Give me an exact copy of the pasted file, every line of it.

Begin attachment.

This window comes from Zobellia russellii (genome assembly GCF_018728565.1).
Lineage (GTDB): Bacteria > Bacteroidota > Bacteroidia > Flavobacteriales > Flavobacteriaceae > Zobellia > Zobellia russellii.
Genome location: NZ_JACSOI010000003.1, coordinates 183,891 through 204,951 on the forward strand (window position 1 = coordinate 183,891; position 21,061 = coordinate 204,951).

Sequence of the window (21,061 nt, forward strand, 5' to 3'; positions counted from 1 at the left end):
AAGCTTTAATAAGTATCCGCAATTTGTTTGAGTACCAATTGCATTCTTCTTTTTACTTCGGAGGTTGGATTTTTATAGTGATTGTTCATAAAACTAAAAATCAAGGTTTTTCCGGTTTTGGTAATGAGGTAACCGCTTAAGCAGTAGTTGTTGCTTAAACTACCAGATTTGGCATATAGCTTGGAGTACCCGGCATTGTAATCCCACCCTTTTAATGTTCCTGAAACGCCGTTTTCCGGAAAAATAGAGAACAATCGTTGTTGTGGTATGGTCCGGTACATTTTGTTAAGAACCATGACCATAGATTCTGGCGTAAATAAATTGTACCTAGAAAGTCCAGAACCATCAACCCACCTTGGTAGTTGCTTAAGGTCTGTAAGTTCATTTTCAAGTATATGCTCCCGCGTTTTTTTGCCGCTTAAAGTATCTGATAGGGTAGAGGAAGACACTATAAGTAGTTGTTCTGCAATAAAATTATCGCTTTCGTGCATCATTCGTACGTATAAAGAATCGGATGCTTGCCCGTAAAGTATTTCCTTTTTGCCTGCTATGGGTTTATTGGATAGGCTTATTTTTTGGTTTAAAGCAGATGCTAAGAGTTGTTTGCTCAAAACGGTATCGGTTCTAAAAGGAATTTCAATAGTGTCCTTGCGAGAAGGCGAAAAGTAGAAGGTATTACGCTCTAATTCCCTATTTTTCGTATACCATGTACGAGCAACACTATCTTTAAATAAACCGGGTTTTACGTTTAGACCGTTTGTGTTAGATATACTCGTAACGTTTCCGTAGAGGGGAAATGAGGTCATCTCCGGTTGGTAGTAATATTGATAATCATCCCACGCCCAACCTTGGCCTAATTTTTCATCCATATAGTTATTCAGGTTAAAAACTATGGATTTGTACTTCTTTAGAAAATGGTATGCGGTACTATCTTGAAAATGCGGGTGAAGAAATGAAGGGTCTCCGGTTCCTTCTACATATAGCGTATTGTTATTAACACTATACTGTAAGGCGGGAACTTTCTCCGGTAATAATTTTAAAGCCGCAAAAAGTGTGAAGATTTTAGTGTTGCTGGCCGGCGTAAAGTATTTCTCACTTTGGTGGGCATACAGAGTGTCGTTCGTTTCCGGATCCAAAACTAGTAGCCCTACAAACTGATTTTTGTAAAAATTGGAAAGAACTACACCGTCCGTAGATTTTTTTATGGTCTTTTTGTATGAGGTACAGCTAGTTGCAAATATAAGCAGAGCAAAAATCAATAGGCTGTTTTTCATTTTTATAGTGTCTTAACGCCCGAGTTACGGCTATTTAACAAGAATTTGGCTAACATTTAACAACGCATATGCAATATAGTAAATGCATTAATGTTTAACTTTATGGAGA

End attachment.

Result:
This window comes from Zobellia russellii (genome assembly GCF_018728565.1).
Lineage (GTDB): Bacteria > Bacteroidota > Bacteroidia > Flavobacteriales > Flavobacteriaceae > Zobellia > Zobellia russellii.
Genome location: NZ_JACSOI010000003.1, coordinates 183,891 through 204,951 on the forward strand (window position 1 = coordinate 183,891; position 21,061 = coordinate 204,951).

Sequence of the window (21,061 nt, forward strand, 5' to 3'; positions counted from 1 at the left end):
AAGCTTTAATAAGTATCCGCAATTTGTTTGAGTACCAATTGCATTCTTCTTTTTACTTCGGAGGTTGGATTTTTATAGTGATTGTTCATAAAACTAAAAATCAAGGTTTTTCCGGTTTTGGTAATGAGGTAACCGCTTAAGCAGTAGTTGTTGCTTAAACTACCAGATTTGGCATATAGCTTGGAGTACCCGGCATTGTAATCCCACCCTTTTAATGTTCCTGAAACGCCGTTTTCCGGAAAAATAGAGAACAATCGTTGTTGTGGTATGGTCCGGTACATTTTGTTAAGAACCATGACCATAGATTCTGGCGTAAATAAATTGTACCTAGAAAGTCCAGAACCATCAACCCACCTTGGTAGTTGCTTAAGGTCTGTAAGTTCATTTTCAAGTATATGCTCCCGCGTTTTTTTGCCGCTTAAAGTATCTGATAGGGTAGAGGAAGACACTATAAGTAGTTGTTCTGCAATAAAATTATCGCTTTCGTGCATCATTCGTACGTATAAAGAATCGGATGCTTGCCCGTAAAGTATTTCCTTTTTGCCTGCTATGGGTTTATTGGATAGGCTTATTTTTTGGTTTAAAGCAGATGCTAAGAGTTGTTTGCTCAAAACGGTATCGGTTCTAAAAGGAATTTCAATAGTGTCCTTGCGAGAAGGCGAAAAGTAGAAGGTATTACGCTCTAATTCCCTATTTTTCGTATACCATGTACGAGCAACACTATCTTTAAATAAACCGGGTTTTACGTTTAGACCGTTTGTGTTAGATATACTCGTAACGTTTCCGTAGAGGGGAAATGAGGTCATCTCCGGTTGGTAGTAATATTGATAATCATCCCACGCCCAACCTTGGCCTAATTTTTCATCCATATAGTTATTCAGGTTAAAAACTATGGATTTGTACTTCTTTAGAAAATGGTATGCGGTACTATCTTGAAAATGCGGGTGAAGAAATGAAGGGTCTCCGGTTCCTTCTACATATAGCGTATTGTTATTAACACTATACTGTAAGGCGGGAACTTTCTCCGGTAATAATTTTAAAGCCGCAAAAAGTGTGAAGATTTTAGTGTTGCTGGCCGGCGTAAAGTATTTCTCACTTTGGTGGGCATACAGAGTGTCGTTCGTTTCCGGATCCAAAACTAGTAGCCCTACAAACTGATTTTTGTAAAAATTGGAAAGAACTACACCGTCCGTAGATTTTTTTATGGTCTTTTTGTATGAGGTACAGCTAGTTGCAAATATAAGCAGAGCAAAAATCAATAGGCTGTTTTTCATTTTTATAGTGTCTTAACGCCCGAGTTACGGCTATTTAACAAGAATTTGGCTAACATTTAACAACGCATATGCAATATAGTAAATGCATTAATGTTTAACTTTATGGAGA